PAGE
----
You’ve heard about the legendary long hours, the big bonuses, and the megabillion-dollar deals. You can recite the names of the big firms by heart. You like to imagine yourself a pinstripe-wearing, jetsetting investment banker. But suddenly it dawns on you. What the heck is investment banking? You panic. What do investment bankers do? What’s the difference between sales and trading and corporate finance? More to the point, why do you want to be a banker?
What I-Banking Is
Traditionally, commercial banks and investment banks performed completely distinct functions. When Joe on Main Street needed a loan to buy a car, he visited a commercial bank. When Sprint needed to raise cash to fund an acquisition or build its fiber-optic network, it called on its investment bank. Paychecks and lifestyles reflected this division too, with investment bankers reveling in their large bonuses and glamorous ways while commercial bankers worked nine-to-five and then went home to their families. Today, as the laws requiring the separation of investment and commercial banking are reformed, more and more firms are making sure they have a foot in both camps, thus blurring the lines and the cultures.
Investment banking isn’t one specific service or function. It is an umbrella term for a range of activities: underwriting, selling, and trading securities (stocks and bonds); providing financial advisory services, such as mergers and acquisition advice; and managing assets. Investment banks offer these services to companies, governments, nonprofit institutions, and individuals.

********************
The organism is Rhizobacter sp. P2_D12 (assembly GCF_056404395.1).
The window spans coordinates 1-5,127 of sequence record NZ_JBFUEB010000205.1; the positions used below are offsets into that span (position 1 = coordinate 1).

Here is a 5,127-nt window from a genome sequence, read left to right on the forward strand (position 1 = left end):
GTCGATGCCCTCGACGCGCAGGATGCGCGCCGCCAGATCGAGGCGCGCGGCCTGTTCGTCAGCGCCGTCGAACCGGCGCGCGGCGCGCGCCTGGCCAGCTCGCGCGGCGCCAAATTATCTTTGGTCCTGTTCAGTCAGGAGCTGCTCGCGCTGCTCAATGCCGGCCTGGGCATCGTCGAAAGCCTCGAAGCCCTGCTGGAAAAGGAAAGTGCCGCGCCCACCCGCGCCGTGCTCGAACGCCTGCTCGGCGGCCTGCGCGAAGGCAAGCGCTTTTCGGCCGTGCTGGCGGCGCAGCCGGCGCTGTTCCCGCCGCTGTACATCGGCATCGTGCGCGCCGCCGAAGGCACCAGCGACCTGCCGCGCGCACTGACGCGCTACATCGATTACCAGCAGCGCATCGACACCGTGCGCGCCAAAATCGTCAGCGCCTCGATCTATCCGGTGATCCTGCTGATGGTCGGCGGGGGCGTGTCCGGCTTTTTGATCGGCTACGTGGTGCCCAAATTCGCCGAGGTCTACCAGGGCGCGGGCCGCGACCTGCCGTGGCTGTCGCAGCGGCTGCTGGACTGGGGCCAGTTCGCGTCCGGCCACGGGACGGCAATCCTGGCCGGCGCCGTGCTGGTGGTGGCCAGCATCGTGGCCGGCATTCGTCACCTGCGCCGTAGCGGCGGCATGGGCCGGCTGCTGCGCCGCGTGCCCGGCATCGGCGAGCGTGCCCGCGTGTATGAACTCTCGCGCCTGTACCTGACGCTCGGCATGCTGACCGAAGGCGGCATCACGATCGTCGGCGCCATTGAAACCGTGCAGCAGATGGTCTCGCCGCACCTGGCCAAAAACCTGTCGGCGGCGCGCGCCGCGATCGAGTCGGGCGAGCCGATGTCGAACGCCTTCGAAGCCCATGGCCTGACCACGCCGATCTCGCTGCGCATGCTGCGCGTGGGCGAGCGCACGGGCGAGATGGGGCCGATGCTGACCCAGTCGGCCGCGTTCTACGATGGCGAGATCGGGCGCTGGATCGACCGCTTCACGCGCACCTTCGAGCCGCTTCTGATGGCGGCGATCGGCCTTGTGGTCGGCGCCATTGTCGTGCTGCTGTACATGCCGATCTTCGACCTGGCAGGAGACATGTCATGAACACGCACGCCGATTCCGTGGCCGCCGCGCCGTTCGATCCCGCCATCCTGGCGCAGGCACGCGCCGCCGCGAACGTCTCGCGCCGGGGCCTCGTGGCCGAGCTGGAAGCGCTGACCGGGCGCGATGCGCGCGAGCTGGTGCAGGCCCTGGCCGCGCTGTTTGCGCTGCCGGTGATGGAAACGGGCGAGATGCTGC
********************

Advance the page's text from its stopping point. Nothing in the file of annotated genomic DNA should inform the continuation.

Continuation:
The action and players in investment banking are still centered in New York City and a few other money centers around the world, but the list of players is getting smaller as the industry consolidates. Today, leading banks include Merrill Lynch, Goldman Sachs, Morgan Stanley, Citigroup Global Markets Holdings, Credit Suisse First Boston, and J.P. Morgan Chase. These and other firms are regular visitors to campus career centers.
What You'll Do
The intensely competitive, action-oriented, profit-hungry world of investment banking can seem like a bigger-than-life place where deals are done and fortunes are made. In fact, it’s a great place to learn the ins and outs of corporate finance and pick up analytical skills that will remain useful throughout your business career. But investment banking has a very steep learning curve, and chances are you’ll start off in a job whose duties are more Working Girl than Wall Street.
Wall Street is filled with high-energy, hardworking young hotshots. Some are investment bankers who spend hours hunched behind computers, poring over financial statements and churning out spreadsheets by the pound. Others are traders who keep one eye on their Bloomberg screen, a phone over each ear, and a buyer or seller on hold every minute the market’s in session. Traders work hand in hand with the institutional sales group, whose members hop from airport to airport trying to sell big institutions a piece of the new stock offering they have coming down the pipeline. Then there are the analytically minded research analysts, who read, write, live, and breathe whichever industry they follow, 24/7.
Who Does Well
You shouldn’t go into banking just for the money—the lifestyle is too demanding. To survive in investment banking, much less to do well, you’ll need to like the work itself. And, quite honestly, even if you love the work, an investment banking career can still be a tough road. If the market or your industry group is in a slump (or if your firm suddenly decides to get out of a certain segment of the business), there’s always the chance that you may find a pink slip on your desk Monday morning.
But, if you like fast-paced, deal-oriented work, are at ease with numbers and analysis, have a tolerance for risk, and don’t mind putting your personal life on hold for the sake of your job, then investment banking may be a great career choice. But if this doesn’t sound like you, a job in investment banking could turn out to be a bad dream come true.
Answered By: jwishz - 7/10/2008